That’s not going to happen here. 

Our neighbour is not likely going to wake up one day and realize he’s not well and seek help in order to protect himself and his neighbours from his actions. And the agencies involved are also not going to do anything until something happens. Their hands are all tied because little boxes aren’t being checked. Limits of tolerances are not being met. We were told by an investigator that they only react to those, ‘on the ledge about to jump’, that only then can they step in to “help”.  

the agencies involved are also not going to do anything until something happens

Our health and justice systems are imperceptibly flawed, and it often requires something awful to happen for change to come. When that awful thing occurs, in the aftermath, the system and passive observers say a lot of things and pontificate about ‘obvious red flags’ that everyone should’ve seen and acted upon. Sometimes this will spark some new law to pass. They might even name it after the victim or victims.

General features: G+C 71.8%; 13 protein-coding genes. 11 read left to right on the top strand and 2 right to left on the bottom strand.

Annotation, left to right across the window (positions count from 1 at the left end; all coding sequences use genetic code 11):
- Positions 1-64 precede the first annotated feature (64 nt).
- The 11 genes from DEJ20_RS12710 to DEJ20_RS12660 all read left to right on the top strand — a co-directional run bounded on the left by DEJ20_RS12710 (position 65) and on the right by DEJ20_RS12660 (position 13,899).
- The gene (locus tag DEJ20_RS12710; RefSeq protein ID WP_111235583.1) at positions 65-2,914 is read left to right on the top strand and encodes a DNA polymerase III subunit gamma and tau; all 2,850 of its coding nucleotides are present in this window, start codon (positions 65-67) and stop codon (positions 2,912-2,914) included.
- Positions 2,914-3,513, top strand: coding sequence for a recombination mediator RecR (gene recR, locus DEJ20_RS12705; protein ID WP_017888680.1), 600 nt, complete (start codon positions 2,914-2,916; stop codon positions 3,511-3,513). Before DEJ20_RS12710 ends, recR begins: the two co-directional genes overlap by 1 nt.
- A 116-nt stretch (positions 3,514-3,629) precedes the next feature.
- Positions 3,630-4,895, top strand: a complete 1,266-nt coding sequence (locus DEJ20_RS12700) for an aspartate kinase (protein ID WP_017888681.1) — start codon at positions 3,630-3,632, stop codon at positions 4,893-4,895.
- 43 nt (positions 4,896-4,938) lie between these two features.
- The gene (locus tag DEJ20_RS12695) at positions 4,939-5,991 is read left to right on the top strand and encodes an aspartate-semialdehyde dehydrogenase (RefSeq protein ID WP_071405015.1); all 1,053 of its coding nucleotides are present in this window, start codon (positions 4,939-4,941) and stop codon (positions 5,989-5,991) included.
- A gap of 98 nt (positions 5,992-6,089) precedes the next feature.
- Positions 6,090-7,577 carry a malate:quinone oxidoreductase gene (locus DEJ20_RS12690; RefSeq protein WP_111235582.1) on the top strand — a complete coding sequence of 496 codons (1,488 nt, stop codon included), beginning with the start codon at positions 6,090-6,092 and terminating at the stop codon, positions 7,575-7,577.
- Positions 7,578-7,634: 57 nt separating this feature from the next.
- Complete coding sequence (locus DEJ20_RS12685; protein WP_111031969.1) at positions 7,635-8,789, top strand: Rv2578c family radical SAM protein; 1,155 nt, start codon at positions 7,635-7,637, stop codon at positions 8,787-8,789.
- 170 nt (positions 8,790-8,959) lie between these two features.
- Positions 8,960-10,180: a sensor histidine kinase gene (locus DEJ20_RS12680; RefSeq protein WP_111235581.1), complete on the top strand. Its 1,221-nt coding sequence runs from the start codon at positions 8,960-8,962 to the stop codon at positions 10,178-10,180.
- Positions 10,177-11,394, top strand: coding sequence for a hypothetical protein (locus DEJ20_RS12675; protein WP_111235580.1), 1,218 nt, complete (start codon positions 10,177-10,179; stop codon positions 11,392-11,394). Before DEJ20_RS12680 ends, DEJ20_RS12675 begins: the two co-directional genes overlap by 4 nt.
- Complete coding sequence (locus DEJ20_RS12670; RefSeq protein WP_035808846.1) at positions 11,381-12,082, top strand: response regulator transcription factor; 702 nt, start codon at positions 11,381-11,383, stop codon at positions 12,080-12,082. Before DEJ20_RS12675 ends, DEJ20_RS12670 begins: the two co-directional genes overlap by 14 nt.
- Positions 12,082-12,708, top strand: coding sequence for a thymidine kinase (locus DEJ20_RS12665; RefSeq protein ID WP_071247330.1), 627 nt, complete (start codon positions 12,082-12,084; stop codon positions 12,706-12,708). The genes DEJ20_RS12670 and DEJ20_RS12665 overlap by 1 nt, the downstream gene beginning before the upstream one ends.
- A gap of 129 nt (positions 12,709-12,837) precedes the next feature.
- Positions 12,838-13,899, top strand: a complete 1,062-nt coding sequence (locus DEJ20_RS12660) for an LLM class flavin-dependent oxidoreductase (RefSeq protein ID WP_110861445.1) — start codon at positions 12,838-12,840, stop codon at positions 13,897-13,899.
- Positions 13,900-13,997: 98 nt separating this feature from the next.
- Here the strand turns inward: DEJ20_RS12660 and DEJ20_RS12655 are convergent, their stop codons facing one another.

We filed a peace bond in August.  

It had been suggested to us by police, but we were also warned that this might antagonize him. We didn’t want to make things worse. We thought maybe he’ll move on when he finally sees that we aren’t trying to harm him and that we aren’t his enemy. 

We want peace and we figured he did as well. We didn’t want to kick a hornet’s nest or put us and others in the building in an even worse situation. We really didn’t want to add fuel to the fire, but we were told it is our only recourse: it’s the only way they can do their job if he crosses the line of the peace bond.